The Price of Plastic

The Price of Plastic

Convenience stores and shops now charging for single-use plastic bags


From July 1, 2020, retailers, supermarkets and convenience stores across Japan will charge a fee for single-use plastic bags. This new law comes as part of a larger initiative to reduce Japan’s consumption of single-use plastics by 25 percent by 2030, but the country’s love of and attachment to the convenient material remains complicated. 

Last year, nine of Japan’s beloved Nara deer were found dead with plastic bags in their stomachs. A survey in 2016 found 80 percent of the anchovies in Tokyo Bay contain plastic.  Three million plastic bags were recorded floating around Osaka Bay. According to the UN, Japan ranks second to the U.S. in the world in terms of plastic packaging waste per capita, and when you take a look into its consumer culture, it’s not hard to see why.


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When entering a store, shoppers are often met with an array of meticulously packaged products, each beautifully presented, but often at the cost of excess plastic usage. One Tokyo resident commented that, “Japan is a culture of convenience. At konbini (convenience store), we can do everything from pay our bills to microwave our lunch; it’s only natural to expect that the products we buy are presented to us in an equally convenient manner in a bag for us to easily carry home or to the office, hot food in a separate bag to cool food and so on. The cultural concept of omotenashi, or Japanese hospitality, also plays a part.In Japan, it’s seen as important to bring the customer the best service and care, which often equates to aesthetically pleasing, carefully packaged items even if it’s seen as not particularly necessary in Western eyes.”

Despite these cultural and consumer preferences, Prime Minister Shinzo Abe vowed to tackle the consequences of Japan’s love affair with single-use plastic at the G20 summit last year. He commented that, “As the presidency, we will exert strong leadership in discussions aimed towards resolving global issues such as climate change and ocean plastic waste.” The government is also aiming for a 60 percent recycling rate for containers and packaging by 2030 and 100 percent utilization of used plastics by 2035.

Greenpeace has also commented on Japan’s situation: “To show real leadership, Japan and the G20 must recognise that the linear, throwaway destructive business model must end, and that we cannot simply recycle (or incinerate) our way out of the plastics pollution crisis or substitute one problematic disposable material with another one with other problems.”

What are the new rules? 

  • Leading Japanese convenience store operators Lawson and Family Mart have announced that all plastic bags will cost ¥3 from July 1.
  • 7-Eleven will charge ¥3 for small, medium, large and bento bags, or ¥5 for an extra-large bag.
  • The minimum fee is ¥1 per bag. For most stores that are currently charging for plastic bags, the fee is ¥5 to ¥10 per bag.
  • Plastic bags made from plant-derived resin components and those that are marine biodegradable are exempt from the fee.
  • Fastfood chains Yoshinoya, Sukiya and Matsuya and others will switch to biodegradable bags due hygiene concerns over customers using their own bags for takeout orders.  

But the new rules haven’t gone without criticism. Yukako Kaikake won an award of excellence from Chuo University for her essay “Is it Really Necessary to Reduce the Use of Plastic Bags?” (レジ袋削減は本当に必要か). Among other points, she argues that the production of plastic bags amounts to only 0.2 percent of Japan’s 240 million kiloliters of yearly oil consumption, and that shoppers must sacrifice a lot of convenience to save a small amount of oil. “Even if the number of plastic bags is reduced, it [being charged for bags] becomes inconvenient [for shoppers] and, from the viewpoint of energy consumption, it has hardly any effect.”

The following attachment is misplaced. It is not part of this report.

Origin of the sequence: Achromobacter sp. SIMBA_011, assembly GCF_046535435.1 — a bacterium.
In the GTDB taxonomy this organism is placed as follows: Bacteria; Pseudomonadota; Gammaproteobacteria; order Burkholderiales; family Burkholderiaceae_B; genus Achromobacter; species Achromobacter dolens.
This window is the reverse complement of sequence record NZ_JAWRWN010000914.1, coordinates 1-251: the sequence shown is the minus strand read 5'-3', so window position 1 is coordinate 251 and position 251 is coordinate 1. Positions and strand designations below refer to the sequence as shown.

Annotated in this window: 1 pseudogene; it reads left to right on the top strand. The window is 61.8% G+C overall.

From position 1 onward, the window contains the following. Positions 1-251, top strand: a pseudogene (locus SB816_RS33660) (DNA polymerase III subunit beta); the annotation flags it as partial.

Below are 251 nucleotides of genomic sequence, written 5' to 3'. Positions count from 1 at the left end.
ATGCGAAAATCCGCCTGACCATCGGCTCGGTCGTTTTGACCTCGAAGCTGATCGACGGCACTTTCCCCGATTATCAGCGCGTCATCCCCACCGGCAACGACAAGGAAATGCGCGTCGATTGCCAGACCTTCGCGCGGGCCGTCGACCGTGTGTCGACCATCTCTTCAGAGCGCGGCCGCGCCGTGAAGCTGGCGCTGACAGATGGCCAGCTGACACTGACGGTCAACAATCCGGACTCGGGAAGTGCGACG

This is not to say that Kaikake thinks nothing should be done. Instead, she believes that there are much more efficient ways for Japan, under the guidance of the government, to be more eco-friendly and sustainable. She suggests looking to simple acts such as switching to cycling or public transport instead of driving, taking personal responsibility for one’s own consumption and choices, as well as calling for the government to develop and research gasoline alternatives. 

“For example,” she continues, “if a person commuting 10 kilometers goes to work for 250 days a year, he uses 500 liters of gasoline […]. Furthermore, the carbon dioxide generated at this time is actually 300,000 liters, equivalent to 1,500 drums of oil. Just think how clean the air will be if salary workers all over Japan cooperated for even one day? […] What should be essentially done is to make maximum efforts to reduce the use of depleted resources such as fossil fuels.”

Although Japan, and the world as whole, is still far from its goals of achieving a more sustainable society, it is at least taking steps in the right direction and rethinking how society, on international, governmental and individual levels, can combat this issue. As Erik Solheim, head of UN Environment said, “Plastic isn’t the problem. It’s what we do with it. And that means the onus is on us to be far smarter in how we use this miracle material.” 

What else can Tokyoites do to reduce plastic waste? 

  • Stores such as Loft have a range of compact, reusable eco bags to choose from. 
  • Some restaurants in Tokyo permit you to bring your own containers for takeout orders. Listed here
  • Farmers markets like at COMMUNE and Farmers Market @UNU often use less plastic packaging than supermarkets. 
  • Follow eco-savvy, Japan-based influencers for tips and advice like, @healthyexpatmama and @noplasticjapan.